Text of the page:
In my last blog post, “Boosting team resilience,” I briefly touched upon the need to recognize the pandemic-related trauma experienced by staff members and to better prepare for future catastrophes.
The potential passage of the Build Back Better Act, with “roughly $150 billion to boost HCBS under Medicaid and $329 million in grant funding for recruiting, retaining and training long-term care workers,” as McKnight’s Danielle Brown reports, offers an opportunity to do just that.
In addition to the emotional distress caused by the pandemic, the reality is that we have ignored the mental health challenges of workers forever. The death of a beloved resident, the abusive family member, the staff conflict, the aggressive behavior of a resident with dementia – we have left workers to manage these situations and their emotional reactions largely on their own. It’s no wonder we have a turnover problem.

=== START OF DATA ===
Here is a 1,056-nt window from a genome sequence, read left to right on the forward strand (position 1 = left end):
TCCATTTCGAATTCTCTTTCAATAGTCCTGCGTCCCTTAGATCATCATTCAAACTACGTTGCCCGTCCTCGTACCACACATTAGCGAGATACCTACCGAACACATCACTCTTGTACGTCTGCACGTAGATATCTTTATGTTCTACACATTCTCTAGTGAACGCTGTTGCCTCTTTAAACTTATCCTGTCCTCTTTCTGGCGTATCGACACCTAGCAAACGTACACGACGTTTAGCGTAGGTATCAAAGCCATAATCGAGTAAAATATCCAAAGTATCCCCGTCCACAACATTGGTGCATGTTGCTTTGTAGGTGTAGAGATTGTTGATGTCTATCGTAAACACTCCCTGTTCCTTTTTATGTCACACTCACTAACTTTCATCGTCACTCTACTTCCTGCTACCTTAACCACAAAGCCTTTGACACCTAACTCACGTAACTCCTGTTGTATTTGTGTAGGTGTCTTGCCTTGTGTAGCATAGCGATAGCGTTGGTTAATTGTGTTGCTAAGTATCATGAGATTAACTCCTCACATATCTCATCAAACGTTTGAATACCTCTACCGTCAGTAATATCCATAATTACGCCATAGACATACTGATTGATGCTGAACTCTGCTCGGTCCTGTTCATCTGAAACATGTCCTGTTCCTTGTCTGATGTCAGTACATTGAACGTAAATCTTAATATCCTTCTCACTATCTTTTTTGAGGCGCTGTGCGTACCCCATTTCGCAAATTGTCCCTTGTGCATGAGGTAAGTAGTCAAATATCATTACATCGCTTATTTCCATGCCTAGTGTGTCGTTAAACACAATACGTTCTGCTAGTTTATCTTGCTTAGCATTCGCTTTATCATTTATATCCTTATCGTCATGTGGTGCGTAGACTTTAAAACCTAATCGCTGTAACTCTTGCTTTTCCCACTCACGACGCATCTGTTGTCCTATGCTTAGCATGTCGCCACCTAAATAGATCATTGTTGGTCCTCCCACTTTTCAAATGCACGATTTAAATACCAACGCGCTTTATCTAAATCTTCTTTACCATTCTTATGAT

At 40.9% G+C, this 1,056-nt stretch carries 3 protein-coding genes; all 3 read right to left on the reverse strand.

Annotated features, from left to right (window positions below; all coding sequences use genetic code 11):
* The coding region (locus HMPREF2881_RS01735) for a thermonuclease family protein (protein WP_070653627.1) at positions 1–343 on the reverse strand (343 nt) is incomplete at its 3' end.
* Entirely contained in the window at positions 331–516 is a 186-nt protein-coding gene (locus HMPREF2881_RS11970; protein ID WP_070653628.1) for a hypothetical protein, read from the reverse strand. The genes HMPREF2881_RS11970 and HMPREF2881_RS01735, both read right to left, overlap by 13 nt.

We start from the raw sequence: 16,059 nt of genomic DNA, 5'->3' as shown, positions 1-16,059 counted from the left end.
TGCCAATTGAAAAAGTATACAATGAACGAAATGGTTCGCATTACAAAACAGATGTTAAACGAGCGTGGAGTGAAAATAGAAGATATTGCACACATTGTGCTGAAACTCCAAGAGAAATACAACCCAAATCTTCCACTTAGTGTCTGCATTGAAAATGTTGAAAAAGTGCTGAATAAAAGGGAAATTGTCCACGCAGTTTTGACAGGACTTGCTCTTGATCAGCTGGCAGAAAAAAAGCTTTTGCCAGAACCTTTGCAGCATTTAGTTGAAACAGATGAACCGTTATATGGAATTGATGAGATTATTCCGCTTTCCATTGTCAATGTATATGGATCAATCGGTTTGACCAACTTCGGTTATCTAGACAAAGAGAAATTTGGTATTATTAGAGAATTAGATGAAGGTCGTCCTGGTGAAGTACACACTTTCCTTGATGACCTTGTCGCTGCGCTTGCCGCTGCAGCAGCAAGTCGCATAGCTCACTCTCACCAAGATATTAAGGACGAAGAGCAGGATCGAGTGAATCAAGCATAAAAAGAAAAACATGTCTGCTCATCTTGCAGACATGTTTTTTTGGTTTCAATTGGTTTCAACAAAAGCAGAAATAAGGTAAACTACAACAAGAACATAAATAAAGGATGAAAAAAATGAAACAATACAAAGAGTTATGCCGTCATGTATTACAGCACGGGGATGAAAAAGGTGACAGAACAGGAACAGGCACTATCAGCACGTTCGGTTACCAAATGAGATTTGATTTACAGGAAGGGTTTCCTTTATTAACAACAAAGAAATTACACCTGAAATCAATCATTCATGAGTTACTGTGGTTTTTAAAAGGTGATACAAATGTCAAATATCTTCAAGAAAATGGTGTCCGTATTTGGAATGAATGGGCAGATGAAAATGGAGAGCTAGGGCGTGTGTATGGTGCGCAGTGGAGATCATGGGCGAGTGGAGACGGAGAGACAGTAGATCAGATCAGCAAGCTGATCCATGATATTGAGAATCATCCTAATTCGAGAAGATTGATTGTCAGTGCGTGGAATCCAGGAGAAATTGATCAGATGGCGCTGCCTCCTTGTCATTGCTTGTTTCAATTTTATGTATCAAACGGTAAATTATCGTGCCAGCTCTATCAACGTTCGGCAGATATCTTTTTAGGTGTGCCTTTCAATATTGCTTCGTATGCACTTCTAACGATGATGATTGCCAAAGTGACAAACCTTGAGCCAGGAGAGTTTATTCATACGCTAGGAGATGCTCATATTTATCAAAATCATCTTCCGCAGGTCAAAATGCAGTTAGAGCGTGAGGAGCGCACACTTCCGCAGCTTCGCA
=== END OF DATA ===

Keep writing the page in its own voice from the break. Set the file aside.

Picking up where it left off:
The pandemic has changed the way society discusses and seeks emotional support, with more openness about the value of mental healthcare and increased use of technologies such as telehealth. We can and should be participating in this cultural shift. With new funding streams, this is our chance.